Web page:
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Biology, Sustainability, Uncategorized

What temperature can you sleep though?

When we had an abnormal heat wave last year I lost sleep, as many others I talked to did as well. It made perfect sense then when I saw the article by Minor et al. (2022) that predicts that climate change will impact people’s sleep globally.

Lack of sleep has been linked with many health issues including both mental health concerns like depression and anxiety and physical health concerns like worse immune function and poor cardiovascular system outcomes. There are also losses in productivity and reduced cognitive capacity to worry about. Therefore, this is not an impact of climate change that should be ignored.

During our heat wave last year I was working from home. It was surprisingly easy to tell which of my coworkers had air conditioning and which did not. Air conditioning definitely helped to mitigate the impacts of the heat wave. Thus, in the global picture, the impacts will emphasize inequality. People and countries who have lower incomes will likely experience more significant negative impacts as they have fewer options to combat the sleep delaying heat. Meanwhile, those who can afford it will likely run their air conditioner more often, contributing more to climate change.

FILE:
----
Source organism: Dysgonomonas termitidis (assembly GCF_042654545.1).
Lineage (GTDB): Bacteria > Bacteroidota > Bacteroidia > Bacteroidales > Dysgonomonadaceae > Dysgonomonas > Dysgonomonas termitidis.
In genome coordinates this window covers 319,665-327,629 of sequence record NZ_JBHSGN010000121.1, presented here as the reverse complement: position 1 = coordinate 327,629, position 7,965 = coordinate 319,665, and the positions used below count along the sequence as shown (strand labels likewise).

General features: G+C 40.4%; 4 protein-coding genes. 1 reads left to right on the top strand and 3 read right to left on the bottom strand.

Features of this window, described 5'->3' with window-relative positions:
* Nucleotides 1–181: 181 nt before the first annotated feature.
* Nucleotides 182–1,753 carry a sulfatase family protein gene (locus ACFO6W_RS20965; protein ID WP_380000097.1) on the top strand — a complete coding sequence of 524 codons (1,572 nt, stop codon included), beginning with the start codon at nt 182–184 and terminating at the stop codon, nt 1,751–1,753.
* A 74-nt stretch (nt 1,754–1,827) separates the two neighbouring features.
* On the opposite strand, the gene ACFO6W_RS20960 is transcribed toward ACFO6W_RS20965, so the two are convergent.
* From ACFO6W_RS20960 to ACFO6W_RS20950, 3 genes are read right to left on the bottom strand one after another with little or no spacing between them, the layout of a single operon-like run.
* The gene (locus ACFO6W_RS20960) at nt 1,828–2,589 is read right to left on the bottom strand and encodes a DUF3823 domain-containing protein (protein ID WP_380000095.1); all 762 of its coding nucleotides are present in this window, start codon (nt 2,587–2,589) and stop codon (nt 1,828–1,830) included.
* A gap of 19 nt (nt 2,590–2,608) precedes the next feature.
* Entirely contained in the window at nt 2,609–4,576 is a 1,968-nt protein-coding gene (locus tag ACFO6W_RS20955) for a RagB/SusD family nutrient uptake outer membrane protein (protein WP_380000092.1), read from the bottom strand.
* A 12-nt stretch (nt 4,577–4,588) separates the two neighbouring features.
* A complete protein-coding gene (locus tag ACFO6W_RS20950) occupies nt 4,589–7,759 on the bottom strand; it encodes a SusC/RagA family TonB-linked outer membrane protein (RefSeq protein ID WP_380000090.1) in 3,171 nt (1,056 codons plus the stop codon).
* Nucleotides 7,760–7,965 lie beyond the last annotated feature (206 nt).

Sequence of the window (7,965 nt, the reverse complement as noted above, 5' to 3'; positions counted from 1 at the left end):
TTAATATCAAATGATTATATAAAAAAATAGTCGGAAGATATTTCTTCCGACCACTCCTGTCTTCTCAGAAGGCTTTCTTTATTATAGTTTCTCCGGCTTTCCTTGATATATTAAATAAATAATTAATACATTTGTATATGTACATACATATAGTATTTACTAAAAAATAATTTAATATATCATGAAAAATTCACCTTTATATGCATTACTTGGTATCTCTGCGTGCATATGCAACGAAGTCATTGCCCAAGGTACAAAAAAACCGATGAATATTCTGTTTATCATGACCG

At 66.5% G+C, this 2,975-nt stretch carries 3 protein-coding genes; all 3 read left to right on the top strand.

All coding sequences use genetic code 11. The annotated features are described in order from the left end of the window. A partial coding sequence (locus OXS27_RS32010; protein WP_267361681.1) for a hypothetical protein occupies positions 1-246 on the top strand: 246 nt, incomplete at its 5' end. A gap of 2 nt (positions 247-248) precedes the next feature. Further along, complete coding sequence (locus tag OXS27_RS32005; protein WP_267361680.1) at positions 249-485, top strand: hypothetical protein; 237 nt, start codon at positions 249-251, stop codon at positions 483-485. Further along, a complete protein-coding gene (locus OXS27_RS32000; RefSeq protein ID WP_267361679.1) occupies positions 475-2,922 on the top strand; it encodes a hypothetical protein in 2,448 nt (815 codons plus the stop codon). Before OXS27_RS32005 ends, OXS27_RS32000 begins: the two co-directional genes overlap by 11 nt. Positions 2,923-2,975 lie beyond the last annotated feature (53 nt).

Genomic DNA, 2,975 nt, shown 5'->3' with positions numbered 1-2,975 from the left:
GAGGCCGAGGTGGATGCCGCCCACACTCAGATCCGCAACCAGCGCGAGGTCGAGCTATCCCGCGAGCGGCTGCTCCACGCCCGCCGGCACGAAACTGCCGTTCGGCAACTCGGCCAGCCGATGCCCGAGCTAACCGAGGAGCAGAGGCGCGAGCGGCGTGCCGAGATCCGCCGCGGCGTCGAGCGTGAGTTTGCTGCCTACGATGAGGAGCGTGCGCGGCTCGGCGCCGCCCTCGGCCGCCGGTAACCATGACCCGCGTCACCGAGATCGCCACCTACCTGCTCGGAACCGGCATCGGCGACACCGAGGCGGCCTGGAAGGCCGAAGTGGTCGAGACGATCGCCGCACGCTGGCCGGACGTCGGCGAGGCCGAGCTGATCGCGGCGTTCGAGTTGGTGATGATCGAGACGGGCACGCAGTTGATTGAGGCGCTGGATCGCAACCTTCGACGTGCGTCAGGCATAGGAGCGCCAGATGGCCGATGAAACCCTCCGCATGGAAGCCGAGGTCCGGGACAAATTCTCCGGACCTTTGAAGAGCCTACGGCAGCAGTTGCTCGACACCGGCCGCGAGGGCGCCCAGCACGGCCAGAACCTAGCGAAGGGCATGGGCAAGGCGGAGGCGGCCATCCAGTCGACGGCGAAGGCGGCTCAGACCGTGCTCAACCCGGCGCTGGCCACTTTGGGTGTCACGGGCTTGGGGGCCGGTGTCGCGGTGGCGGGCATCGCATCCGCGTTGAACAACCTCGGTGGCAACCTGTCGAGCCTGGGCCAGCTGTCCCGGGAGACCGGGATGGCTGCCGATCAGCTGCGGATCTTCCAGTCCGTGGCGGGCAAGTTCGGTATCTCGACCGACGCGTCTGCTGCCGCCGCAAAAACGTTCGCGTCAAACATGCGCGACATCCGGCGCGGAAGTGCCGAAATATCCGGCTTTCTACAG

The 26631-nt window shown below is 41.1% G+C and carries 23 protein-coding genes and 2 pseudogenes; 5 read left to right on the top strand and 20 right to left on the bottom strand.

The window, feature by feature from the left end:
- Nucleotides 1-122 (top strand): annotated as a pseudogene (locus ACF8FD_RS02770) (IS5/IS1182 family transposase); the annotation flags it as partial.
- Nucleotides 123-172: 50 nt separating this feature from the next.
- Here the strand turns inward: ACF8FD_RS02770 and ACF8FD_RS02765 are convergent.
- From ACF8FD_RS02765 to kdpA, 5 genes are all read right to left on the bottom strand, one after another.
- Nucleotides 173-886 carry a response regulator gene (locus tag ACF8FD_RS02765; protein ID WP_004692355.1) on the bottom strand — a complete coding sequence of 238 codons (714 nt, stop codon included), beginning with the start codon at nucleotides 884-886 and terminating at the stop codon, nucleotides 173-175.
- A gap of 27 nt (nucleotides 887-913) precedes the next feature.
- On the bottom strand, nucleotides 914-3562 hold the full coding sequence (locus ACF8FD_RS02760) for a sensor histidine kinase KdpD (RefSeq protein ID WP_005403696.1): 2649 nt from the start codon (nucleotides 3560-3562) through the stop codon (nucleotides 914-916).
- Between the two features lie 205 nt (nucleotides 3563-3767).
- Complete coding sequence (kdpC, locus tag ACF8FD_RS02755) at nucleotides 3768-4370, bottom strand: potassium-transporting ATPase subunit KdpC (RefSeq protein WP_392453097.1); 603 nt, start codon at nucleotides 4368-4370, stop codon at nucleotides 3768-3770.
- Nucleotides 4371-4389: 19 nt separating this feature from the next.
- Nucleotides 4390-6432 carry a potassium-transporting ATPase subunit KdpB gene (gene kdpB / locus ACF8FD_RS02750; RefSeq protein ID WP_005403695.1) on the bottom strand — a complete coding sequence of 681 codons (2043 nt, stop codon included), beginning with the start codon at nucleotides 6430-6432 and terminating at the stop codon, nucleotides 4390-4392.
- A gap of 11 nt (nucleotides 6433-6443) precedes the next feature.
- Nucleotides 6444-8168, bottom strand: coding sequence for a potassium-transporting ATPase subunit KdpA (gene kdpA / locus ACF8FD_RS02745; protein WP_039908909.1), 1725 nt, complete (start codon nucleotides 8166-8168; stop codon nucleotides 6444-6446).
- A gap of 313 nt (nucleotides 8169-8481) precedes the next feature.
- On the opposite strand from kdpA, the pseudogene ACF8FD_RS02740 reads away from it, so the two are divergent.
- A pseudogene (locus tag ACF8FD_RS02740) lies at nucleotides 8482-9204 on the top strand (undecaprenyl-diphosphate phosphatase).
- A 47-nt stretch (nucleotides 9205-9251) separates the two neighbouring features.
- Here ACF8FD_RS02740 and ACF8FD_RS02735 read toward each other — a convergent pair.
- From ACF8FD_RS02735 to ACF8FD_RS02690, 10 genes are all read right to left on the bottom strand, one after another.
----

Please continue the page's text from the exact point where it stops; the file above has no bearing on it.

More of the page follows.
It’s okay right, we can just compensate with daytime naps and still get the same amount of sleep overall right? This research says that doesn’t add up. I know I’d need a full societal shift for me to be able to take a daytime nap most days. To get enough daytime naps would be tough, especially since the temperatures will be even warmer during the day.

I’m obviously of the opinion that we need to respond to climate change. We need to mitigate climate change through significant societal and technological changes. The idea that globally, we’re going to get less sleep is just one more reason for us to act on climate change.

About Tai Munro

I am passionate about making science, sustainability, and sport accessible through engaging information and activities.

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